General discussion

Locked

my attitude

By Sweet/Bitter ·
The state employee is a difficult soul . They are given several holidays, paid very little, have excellent insurance benefits and retirement, leave and most promotions are given after TIME served or basically WHO YOU KNOW! I have been afforded alot of change in my duties because I volunteer for every type of NEW assignment given. I am now in an assistant supervisor position where there is a secretary, the supervisor and 7 other persons in a unit. THERE are coworkers who require no assistance and others who basically should not be doing the job at all. I enjoy talking to people at work when at xerox machine, in route to another part of building,break time, etc., but I am a different soul when interrupted in my workplace. I feel that you have been given a job to do and YOU SHOULD DO IT TO THE BEST OF YOUR ABILTIY. YOU ARE EARNING A PAYCHECK, which alot of people wish they had-WHY ARE you hear to waste time---and if I see a waste of time, then input should be put in writing to let you know that this is your job and not a playground. I an not liked...I know alot of people are upset with me based on this belief. I am not looking for friends. I have husband,kids,social activities,etc. TODAY, I was told I was emotionally ill by an employee who is unable to keep up. She stated, your tone is condescending. My mother and husband have told me this...What can I do to improve this? What can I read?, HELP?

This conversation is currently closed to new comments.

9 total posts (Page 1 of 1)  
| Thread display: Collapse - | Expand +

All Comments

Collapse -

by fred07 In reply to my attitude

Hi

Always remember the person you are speaking to has a brain as good as yours

fred

Collapse -

by Oldefar In reply to my attitude

We often fail to see and hear ourselves as others do. Rather than reading something, why not try doing an audio or video tape of yourself as if you were talking to that employee. Later play it back and see if you hear or see what you were trying to convey, or if you hear or see a condescending tone. Keep at this exercise until your recording matches your mental image of how you want to come across.

Collapse -

by RealGem In reply to my attitude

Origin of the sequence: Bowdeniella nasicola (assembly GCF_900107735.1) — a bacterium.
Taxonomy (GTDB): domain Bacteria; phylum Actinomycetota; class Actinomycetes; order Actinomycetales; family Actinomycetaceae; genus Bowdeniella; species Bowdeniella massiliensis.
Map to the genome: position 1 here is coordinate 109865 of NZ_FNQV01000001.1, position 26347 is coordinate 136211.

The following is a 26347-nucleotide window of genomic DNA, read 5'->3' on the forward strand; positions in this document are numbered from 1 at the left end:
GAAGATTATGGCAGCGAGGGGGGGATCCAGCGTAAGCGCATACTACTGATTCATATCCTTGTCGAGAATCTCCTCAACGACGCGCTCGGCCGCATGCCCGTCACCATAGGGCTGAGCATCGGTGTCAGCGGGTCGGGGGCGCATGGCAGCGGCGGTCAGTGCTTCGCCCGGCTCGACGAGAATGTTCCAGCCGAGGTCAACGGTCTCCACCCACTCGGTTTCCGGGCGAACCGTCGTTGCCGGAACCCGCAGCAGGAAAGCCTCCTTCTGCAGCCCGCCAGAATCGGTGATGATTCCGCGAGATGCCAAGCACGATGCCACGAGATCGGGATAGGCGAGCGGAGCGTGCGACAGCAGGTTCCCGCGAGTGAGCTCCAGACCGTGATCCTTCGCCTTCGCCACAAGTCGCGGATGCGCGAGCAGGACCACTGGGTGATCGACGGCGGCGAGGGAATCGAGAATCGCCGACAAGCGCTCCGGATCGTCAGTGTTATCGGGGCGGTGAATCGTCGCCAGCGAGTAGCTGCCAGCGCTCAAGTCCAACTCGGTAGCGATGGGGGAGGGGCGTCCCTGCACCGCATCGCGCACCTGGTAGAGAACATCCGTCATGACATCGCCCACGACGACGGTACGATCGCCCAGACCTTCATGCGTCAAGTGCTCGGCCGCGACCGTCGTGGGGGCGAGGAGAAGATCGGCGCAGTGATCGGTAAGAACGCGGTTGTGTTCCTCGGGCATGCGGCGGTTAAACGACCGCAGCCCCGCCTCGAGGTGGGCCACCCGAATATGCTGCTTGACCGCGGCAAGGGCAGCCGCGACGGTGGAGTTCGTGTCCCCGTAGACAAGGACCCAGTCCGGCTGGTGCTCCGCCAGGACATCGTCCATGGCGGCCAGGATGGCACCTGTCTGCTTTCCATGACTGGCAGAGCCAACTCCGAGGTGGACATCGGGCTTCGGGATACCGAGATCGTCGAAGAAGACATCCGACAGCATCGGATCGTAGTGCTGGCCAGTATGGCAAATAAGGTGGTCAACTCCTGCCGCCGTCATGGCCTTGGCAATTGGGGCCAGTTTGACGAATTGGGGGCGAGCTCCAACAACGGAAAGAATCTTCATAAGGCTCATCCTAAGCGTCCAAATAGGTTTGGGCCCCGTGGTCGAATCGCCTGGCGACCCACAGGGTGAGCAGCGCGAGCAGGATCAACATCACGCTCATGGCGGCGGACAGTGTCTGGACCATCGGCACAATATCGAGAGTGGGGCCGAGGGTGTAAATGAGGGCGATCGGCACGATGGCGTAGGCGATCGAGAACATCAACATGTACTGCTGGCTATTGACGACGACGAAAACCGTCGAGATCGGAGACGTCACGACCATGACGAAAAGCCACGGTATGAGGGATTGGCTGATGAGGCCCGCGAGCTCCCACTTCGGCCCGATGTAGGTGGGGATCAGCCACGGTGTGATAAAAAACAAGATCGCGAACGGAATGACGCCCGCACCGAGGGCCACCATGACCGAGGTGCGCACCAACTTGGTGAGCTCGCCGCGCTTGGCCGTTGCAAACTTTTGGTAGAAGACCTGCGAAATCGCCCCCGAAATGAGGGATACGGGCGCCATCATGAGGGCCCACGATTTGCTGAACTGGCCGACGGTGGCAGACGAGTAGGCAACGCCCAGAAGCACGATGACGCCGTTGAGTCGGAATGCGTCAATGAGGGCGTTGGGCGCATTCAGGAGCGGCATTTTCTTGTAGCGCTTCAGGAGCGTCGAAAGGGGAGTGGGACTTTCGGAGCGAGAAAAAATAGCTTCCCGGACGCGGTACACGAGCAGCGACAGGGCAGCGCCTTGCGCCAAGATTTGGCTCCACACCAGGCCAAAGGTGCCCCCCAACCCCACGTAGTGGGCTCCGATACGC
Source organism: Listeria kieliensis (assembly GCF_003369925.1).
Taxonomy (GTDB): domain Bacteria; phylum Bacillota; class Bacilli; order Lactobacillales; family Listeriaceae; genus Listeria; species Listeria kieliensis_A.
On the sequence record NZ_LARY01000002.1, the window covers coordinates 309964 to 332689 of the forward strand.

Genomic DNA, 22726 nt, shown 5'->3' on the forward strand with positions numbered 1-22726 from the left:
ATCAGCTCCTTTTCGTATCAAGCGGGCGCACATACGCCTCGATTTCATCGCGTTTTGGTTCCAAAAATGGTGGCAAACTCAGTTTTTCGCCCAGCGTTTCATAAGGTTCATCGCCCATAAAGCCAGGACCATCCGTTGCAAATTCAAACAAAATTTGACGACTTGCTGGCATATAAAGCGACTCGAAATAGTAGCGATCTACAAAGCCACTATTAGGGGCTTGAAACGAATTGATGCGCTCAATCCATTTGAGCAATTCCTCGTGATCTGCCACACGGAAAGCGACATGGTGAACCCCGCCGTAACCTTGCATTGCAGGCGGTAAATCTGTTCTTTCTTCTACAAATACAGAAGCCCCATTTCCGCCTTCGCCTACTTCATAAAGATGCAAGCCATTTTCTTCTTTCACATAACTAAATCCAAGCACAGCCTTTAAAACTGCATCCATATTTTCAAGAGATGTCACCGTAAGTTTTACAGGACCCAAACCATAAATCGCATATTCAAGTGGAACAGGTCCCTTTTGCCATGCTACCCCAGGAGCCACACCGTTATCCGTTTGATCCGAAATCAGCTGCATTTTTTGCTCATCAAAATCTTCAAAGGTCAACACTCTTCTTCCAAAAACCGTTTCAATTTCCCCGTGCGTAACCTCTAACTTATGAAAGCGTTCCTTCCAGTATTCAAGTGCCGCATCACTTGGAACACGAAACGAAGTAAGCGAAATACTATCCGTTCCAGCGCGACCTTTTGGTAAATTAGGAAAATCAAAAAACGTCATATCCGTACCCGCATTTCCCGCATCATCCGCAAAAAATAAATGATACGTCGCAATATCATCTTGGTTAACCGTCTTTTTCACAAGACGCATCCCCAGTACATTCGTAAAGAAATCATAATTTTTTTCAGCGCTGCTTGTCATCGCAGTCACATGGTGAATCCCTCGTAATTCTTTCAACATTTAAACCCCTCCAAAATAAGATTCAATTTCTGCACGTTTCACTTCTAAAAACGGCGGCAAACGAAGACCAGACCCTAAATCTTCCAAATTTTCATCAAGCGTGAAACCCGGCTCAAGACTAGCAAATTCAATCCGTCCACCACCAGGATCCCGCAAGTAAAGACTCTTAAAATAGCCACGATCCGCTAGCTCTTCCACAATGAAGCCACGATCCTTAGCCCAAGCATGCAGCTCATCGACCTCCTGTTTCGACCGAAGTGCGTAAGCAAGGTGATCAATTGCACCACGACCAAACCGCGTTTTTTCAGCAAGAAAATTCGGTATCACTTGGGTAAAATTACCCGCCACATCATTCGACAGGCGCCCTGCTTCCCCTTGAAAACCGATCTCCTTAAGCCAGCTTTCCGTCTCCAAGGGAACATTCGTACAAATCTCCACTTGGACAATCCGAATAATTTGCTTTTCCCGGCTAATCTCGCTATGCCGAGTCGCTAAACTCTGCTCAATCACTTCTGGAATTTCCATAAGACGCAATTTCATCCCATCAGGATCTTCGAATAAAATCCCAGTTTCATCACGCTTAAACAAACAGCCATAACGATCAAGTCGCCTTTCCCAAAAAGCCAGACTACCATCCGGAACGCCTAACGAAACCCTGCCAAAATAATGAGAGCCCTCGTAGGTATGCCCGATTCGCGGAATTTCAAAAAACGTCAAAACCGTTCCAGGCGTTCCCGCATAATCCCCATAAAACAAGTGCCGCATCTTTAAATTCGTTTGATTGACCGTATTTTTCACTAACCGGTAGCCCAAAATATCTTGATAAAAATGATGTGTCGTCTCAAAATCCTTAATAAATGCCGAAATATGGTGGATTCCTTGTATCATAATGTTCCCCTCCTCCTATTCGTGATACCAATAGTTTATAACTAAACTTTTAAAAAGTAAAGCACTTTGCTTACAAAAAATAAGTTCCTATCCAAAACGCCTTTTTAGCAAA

I understand exactly how you feel, because I've been seeing it for years. You see it in unionized shops quite frequently, but they're not the only place.

My advice: be all that you can be, but don't worry about the others. You'll only end up getting frustrated. Enjoy your work, be proud of it, but always treat others with respect.

As for the condescension, I obviously cannot comment on that. But remember that, no matter what you intend, if people see something else in what you say and do, then you have to manage that.

It is *very* dangerous to start thinking that, just because you outperform others, you are superior in all respects. Stay humble, happy, and helpful.

Collapse -

by mcgrewdavid In reply to my attitude

I have always told myself, "Who cares what people think about me, or judge me". Sounds like you are an employee that many companies would want. As long as you are doing your job, do not let other people get to you. If you are not happy with your job, find another one, while you are still working your regular job.

Collapse -

by DC_GUY In reply to my attitude

In the U.S., government is the employer of last resort.

That cuts both ways. It means that civil service is full of highly skilled women, people with disabilities, and others who have trouble getting a fair deal in the private sector. But it is also full of people who couldn't make it outside but managed to pass probation in civil service. It's a cross between socialism and welfare.